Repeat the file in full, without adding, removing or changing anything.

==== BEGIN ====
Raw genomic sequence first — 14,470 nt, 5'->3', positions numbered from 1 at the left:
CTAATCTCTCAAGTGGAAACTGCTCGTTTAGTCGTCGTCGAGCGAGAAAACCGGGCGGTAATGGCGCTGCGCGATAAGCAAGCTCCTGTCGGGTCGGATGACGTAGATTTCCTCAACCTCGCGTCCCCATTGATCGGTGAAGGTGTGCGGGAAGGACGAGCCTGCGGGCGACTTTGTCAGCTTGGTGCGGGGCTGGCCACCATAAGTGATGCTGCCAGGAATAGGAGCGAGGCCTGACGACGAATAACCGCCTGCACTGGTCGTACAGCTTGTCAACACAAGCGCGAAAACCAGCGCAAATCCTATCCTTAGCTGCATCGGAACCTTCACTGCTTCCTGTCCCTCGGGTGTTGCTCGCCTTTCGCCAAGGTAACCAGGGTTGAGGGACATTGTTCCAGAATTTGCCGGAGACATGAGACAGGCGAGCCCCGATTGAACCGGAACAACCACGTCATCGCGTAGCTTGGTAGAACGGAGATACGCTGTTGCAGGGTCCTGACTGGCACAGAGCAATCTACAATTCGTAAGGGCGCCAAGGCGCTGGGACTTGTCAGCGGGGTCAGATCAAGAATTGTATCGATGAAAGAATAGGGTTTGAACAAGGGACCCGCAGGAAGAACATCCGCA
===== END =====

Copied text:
Raw genomic sequence first — 14,470 nt, 5'->3', positions numbered from 1 at the left:
CTAATCTCTCAAGTGGAAACTGCTCGTTTAGTCGTCGTCGAGCGAGAAAACCGGGCGGTAATGGCGCTGCGCGATAAGCAAGCTCCTGTCGGGTCGGATGACGTAGATTTCCTCAACCTCGCGTCCCCATTGATCGGTGAAGGTGTGCGGGAAGGACGAGCCTGCGGGCGACTTTGTCAGCTTGGTGCGGGGCTGGCCACCATAAGTGATGCTGCCAGGAATAGGAGCGAGGCCTGACGACGAATAACCGCCTGCACTGGTCGTACAGCTTGTCAACACAAGCGCGAAAACCAGCGCAAATCCTATCCTTAGCTGCATCGGAACCTTCACTGCTTCCTGTCCCTCGGGTGTTGCTCGCCTTTCGCCAAGGTAACCAGGGTTGAGGGACATTGTTCCAGAATTTGCCGGAGACATGAGACAGGCGAGCCCCGATTGAACCGGAACAACCACGTCATCGCGTAGCTTGGTAGAACGGAGATACGCTGTTGCAGGGTCCTGACTGGCACAGAGCAATCTACAATTCGTAAGGGCGCCAAGGCGCTGGGACTTGTCAGCGGGGTCAGATCAAGAATTGTATCGATGAAAGAATAGGGTTTGAACAAGGGACCCGCAGGAAGAACATCCGCA